The Sydney figures compare with Fukuoka in 2004, where there were 16,062 registered persons of Asian nationality in Fukuoka (8,031 Chinese, 6,387 Koreans, and, among others, 104 Thais) or 1.15% of a total population of 1,391,146. See

These figures tend, surprisingly perhaps, to indicate that the population of Sydney is at least ten times more “Asian” than that of Fukuoka, which makes the most visible commitment in Japan to its being a city with “Asian” links.

17 One may mention just two of great significance: Ushiroshôji Masahiro, supervising curator, The Birth of Modern Art in Southeast Asia: Artists and Movements, Fukuoka: Fukuoka Art Museum, 1997; and Rawanchaikul Toshiko and Horikawa Lisa, eds., China Dream: Another Flow in Chinese Modern Art, Fukuoka: Fukuoka Asian Art Museum, 2004.

18 These are the Guy & Myriam Ullens Collection in France (see, Fei Dawei, ed., The Monk and the Demon, Lyon: Musée d’Art Contemporain du Lyon, 2004); the Sigg Collection in Switzerland; the Frank Uytterhagen & Pascale Geulleaume collection in Belgium (see, Hans van Dyck, ed., Modern Chinese Art Foundation, Gent: Provincie Oost-Vlanderen, 1999); and in Holland the collection of Cees Hendrikse (see

19 They may indeed constitute a concrete provincializing of Europe. For a discussion of these issues, see Clark, Modern Asian Art, 199; Dipesh Chakravarty, Provincialising Europe: Postcolonial Thought and Historical Difference, Princeton: Princeton University Press, 2000.

20 In 2005, the Sigg Collection was exhibited from June to October at the Kunstmuseum, Bern, and thereafter at the Hamburg Kunsthalle. See the catalogue, Bernard Fibicher and Matthias Frehner, eds., Mahjong: Contemporary Chinese Art from the Sigg Collection, Ostfildern-Ruit: Hatje Cantz, 2005.

21 See the article by David Barboza, “Emperor May Be Naked, But Artist Is a Hit,” in the New York Times, May 1, 2006.

22 Szeeman wrote appreciations of Xie Nanxing, Yang Mian, and Zhou Tiehai in John Clark, ed., Chinese Art at the End of the Millennium, Hong Kong: New Art Media, 2000, and in “Harald Szeeman Talks to Chinese Artists about Venice, CCAA and Curatorial Strategies,” in Wu Hung, ed., Chinese Art at the Crossroads: Between Past and Future, Between East and West, Hong Kong: New Art Media, 2001.

23 See, The Art Newspaper, no. 156 (March 2005).

24 See, Clark, “Japanese Contemporary Art and Globalization,” op cit.

25 Makabe Kaori, Mikami Yutaka, I am grateful to many international curators, art historian colleagues, gallerists, and collectors for materials and interviews in conducting this research on biennales, and would particularly like to mention Furuichi Yasuko at the Japan Foundation, Ushiroshôji Masahiro at Kyûshû University, Kuroda Raiji and Rawanchaikul Toshiko at Fukuoka Asian Art Museum, and Ulli Sigg.

Yokohama Triennale Office, eds., Yokohama Triennale 2001, Yokohama: The Organising Committee for Yokohama Triennale, 2001, 18; from Nakamura Nobuo, “Future for Today.”

26 Yokohama Triennale 200113.

27 Yokohama Triennale 200189.

28 See, “Yokohama Toriennaare 2001 kôki—sono tenmatsu no kojinteki memorandamu,” Aica Japan Newsletter, no. 2 (November 2001).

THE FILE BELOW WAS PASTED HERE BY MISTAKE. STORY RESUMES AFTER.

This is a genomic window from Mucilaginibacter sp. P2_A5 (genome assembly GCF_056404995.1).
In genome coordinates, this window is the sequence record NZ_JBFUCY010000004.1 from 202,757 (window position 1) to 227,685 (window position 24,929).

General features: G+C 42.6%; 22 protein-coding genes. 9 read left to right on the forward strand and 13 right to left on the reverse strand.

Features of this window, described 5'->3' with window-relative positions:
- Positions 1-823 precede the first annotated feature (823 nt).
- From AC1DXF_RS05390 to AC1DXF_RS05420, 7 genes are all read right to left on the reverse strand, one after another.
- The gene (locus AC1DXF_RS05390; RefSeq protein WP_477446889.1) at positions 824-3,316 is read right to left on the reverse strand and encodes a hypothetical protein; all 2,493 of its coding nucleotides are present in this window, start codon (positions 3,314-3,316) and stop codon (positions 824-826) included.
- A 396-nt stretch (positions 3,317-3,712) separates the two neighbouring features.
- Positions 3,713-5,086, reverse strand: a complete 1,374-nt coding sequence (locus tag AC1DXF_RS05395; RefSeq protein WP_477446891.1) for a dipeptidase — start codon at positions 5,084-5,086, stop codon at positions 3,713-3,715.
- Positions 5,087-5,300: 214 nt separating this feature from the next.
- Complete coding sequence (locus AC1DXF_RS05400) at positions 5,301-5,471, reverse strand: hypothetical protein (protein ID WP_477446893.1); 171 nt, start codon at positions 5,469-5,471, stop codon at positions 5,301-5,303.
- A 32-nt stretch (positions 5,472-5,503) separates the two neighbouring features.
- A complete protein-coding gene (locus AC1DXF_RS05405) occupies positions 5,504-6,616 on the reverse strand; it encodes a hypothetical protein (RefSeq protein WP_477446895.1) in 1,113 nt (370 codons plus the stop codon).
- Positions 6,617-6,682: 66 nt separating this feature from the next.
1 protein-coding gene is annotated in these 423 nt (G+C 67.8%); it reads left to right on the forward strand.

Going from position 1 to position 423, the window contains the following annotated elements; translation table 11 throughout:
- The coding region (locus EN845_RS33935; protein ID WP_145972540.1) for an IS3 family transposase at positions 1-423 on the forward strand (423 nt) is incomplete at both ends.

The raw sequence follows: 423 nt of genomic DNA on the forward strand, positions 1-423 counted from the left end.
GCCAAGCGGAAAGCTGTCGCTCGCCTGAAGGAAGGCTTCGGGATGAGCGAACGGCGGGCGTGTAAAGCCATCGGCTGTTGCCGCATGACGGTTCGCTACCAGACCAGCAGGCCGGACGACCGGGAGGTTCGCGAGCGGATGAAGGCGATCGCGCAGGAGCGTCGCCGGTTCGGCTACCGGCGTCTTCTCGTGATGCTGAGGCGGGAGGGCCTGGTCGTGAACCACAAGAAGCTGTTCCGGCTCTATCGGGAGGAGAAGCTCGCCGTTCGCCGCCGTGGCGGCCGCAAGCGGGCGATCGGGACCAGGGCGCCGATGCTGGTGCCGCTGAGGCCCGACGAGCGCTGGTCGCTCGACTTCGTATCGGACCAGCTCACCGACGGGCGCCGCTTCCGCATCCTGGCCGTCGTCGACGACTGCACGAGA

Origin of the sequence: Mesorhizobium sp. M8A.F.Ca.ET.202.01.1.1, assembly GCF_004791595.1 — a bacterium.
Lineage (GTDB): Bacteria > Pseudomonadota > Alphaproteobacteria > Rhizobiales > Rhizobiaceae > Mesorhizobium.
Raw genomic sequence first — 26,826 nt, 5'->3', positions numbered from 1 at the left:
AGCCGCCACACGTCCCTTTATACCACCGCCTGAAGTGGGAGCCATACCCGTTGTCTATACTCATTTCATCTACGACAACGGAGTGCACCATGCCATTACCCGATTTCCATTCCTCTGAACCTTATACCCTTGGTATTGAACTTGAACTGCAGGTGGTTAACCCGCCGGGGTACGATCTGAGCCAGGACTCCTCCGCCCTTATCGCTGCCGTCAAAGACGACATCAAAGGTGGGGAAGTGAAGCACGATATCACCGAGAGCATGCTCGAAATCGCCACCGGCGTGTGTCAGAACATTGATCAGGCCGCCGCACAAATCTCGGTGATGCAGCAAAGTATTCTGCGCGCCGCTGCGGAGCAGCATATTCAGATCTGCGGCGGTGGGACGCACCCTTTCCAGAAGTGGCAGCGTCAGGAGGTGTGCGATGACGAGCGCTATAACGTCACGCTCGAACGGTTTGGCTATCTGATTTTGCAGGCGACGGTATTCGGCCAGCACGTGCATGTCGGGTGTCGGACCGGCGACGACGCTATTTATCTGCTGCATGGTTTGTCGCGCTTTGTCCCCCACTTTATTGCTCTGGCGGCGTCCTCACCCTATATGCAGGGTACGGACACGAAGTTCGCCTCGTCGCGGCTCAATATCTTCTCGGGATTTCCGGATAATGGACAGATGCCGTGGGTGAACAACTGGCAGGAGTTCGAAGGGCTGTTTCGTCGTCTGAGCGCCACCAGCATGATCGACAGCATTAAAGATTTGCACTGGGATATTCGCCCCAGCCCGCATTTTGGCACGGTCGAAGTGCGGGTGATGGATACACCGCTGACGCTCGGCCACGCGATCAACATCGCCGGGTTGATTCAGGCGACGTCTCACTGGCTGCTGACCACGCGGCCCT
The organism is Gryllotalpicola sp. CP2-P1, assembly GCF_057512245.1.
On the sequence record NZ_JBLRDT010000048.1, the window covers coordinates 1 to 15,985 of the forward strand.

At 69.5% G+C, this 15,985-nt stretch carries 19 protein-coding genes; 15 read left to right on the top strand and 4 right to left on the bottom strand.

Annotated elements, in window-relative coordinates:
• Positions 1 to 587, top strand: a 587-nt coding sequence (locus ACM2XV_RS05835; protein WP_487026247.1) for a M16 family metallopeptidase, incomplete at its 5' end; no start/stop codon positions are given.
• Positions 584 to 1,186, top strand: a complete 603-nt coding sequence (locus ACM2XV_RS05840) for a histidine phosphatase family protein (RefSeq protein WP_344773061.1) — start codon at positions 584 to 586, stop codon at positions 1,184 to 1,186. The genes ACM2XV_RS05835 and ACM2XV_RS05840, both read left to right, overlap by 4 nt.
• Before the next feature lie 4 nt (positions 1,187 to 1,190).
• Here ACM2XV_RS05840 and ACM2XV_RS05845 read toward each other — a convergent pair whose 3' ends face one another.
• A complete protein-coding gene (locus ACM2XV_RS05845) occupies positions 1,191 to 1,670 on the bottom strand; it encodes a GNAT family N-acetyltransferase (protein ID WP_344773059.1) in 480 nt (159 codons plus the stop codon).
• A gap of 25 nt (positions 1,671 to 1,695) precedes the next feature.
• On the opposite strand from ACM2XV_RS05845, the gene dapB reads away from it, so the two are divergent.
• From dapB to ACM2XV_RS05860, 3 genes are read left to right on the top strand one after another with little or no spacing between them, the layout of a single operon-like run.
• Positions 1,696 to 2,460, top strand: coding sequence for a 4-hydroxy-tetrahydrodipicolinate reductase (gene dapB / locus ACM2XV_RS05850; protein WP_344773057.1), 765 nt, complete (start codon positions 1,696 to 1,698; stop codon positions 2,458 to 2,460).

29 Isozaki’s statement on the advertising broadsheet for the Triennale is found on the Japan Foundation’s website, www.jpf.go.jop/yt2005/e/inquiry.htm.

30 I understand that the Fukuoka Asian Art Museum was consulted on the Asian artist selections.

31 Isozaki’s views post-resignation may be found in very lively pieces from the Tama Art University symposium of December 4, 2004, organized by Tatehata Akira, whose transcriptions are in Katô Kei, et al., eds., Naze, Kokusaiten ka [Why International Exhibitions?], with Isozaki Akira, Okabe Aomi, Kitagawa Furamu, Nanjô Fumio, Hasegawa Yûko, Yokohama: BankART1929, 2005.

32 See, Yokohama Triennale 2001 , 172.

33 For an exemplification of this tendency, see Murakami Takashi, ed., Little Boy: The Arts of Japan’s Exploding Subculture, New York: Japan Society, and New Haven: Yale University Press, 2005.

34 I am grateful to Diana Gisolfi of Pratt Institute for pointing this out. I discussed the work with Navin’s assistants Chatichay Suphin and Utthit Thumthong at Yokohama in November 2005.

35 The original appeared as “A Spectacle of Questions,” Asian Art News 16, no. 1 (January/February): 68–72, with some changed emphases and illustrations. It is a remarkable testament to the dedication and tenacity of its editor Ian Findlay that this underfunded and rather straightforward art news magazine has survived in Hong Kong for fifteen years when others like it have risen, fallen, or moved to New York.

36 Alice Ming Wai Jim, “Interview with Hou Hanru” (of January 8, 2006), Yishu: Journal of Contemporary Chinese Art 5, no. 1 (March 2006): 71.

37 See Nicolas Bourriaud, Relational Aesthetics (1998), trans. Simon Pleasance and Fronza Woods, with Mathieu Copeland, Dijon: Les presses du réel, 2002; and Postproduction, trans. Jeanine Herman,New York: Lukas and Sternberg, 2002, 2nd edition, 2005.

38 Hou Hanru “Beyond: An Extraordinary Space of Experimentation for Modernization,” Second Guangzhou Triennial 2005, Guangdong: Guangdong Museum of Art, 2005, 32.

39 Hans-Ulrich Obrist, “Canton Calling: Metabolism and Beyond,” Second Guangzhou Triennial 2005, 46.

39 Hans-Ulrich Obrist, “Canton Calling: Metabolism and Beyond,” Second Guangzhou Triennial 2005, 46.